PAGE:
Year for a Planet is a personal challenge to be a better human for the planet for a whole year. This year, 2017, is where I deal with my food choices.
“Eat for the Planet, Get Hotter, Live Longer”…is hopefully not the title of the book I wish to write about this project in the future. But in the course of this project, vanity and longevity have been the most efficient reasons to get people in a constructive discussion about sustainable eating. The only things people were interested in is how I lost a lot of weight unintentionally and how I have so much energy all the time. While I feel satisfied at finding a way—any way—to get people to consider changing their behavior, I also can’t help but feeling a tiny bit disgusted at humanity.
Why is it that people generally don’t give a hoot about the environment and care more about how they look in their Facebook photos? Vanity seems to be the primitive need that needs to be stoked because I realize that no matter where I was in the world this year, I kept meeting people who were dreadfully unhappy and unsatisfied, be it in their work, their relationships, or themselves. However, so used were they to their suffering that they were scared to try anything else. And so they numbed themselves with eating crap that made them feel even worse and locked them into the negative feedback loops they were in. The easiest dopamine hit, then, is seeing how they look in the images that are easily made and circulated. All of these lead to anti-intellectualism, ignorance, and just plain stupidity that sometimes I feel that the only marketing slogan I can tell people is that, “Hey guys! If you eat for the planet, your body will be more Instagram-worthy!”
In the week of writing this post, my father is currently battling a benign brain tumor and my mother has chronic illness. My brother came home with abdominal pain, ate fast food chicken, was rushed to the hospital, was discharged, ate fast food again, and is now back in the emergency room. (I can’t make this stuff up.) All of these happened due to unhealthy consumption-driven lifestyles. Their dinners this week included fast food, processed red meat, and a list of other things I haven’t tasted in months and years. They are all on a slew of medications.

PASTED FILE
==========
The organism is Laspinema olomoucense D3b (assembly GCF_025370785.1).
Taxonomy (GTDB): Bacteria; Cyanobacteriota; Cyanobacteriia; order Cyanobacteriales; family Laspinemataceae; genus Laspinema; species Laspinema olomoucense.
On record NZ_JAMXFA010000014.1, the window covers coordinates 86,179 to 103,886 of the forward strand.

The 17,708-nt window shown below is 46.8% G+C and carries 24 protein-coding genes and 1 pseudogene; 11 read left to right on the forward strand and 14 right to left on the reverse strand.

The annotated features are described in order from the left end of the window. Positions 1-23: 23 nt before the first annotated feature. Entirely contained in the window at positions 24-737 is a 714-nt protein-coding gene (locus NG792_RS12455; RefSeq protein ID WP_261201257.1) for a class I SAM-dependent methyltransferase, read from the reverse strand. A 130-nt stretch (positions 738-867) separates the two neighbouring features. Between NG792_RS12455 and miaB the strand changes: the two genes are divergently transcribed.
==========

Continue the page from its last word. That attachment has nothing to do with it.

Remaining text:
Meanwhile, I subsisted on my spinach cocoa smoothies, homemade vegan mac and cheese, spiralized carrot pasta, peanut butter energy bites, and all the “weird” natural things my family never wanted to touch. Aside from the occasional aspirin I need usually from long haul flights, I haven’t needed meds since doing this project and can heal myself through herbs, teas, and exercise. Artists have a reputation for being dramatic, temperamental, spaced-out, alcoholic drug users so I’ve noticed through the years that people I work with are shell-shocked at meeting one who avoids drama, is on time, runs on spreadsheets, is sober, drug-free, and healthy… by choice and design.
One of my favorite artists, Werner Herzog, has a wonderful quote which says that you just need to outlive your critics. With regards to the planet, however, I don’t want to outlive or look better than anyone—I’d rather that we all live long, happy, and healthy lives together. Surely that is a future worth working for.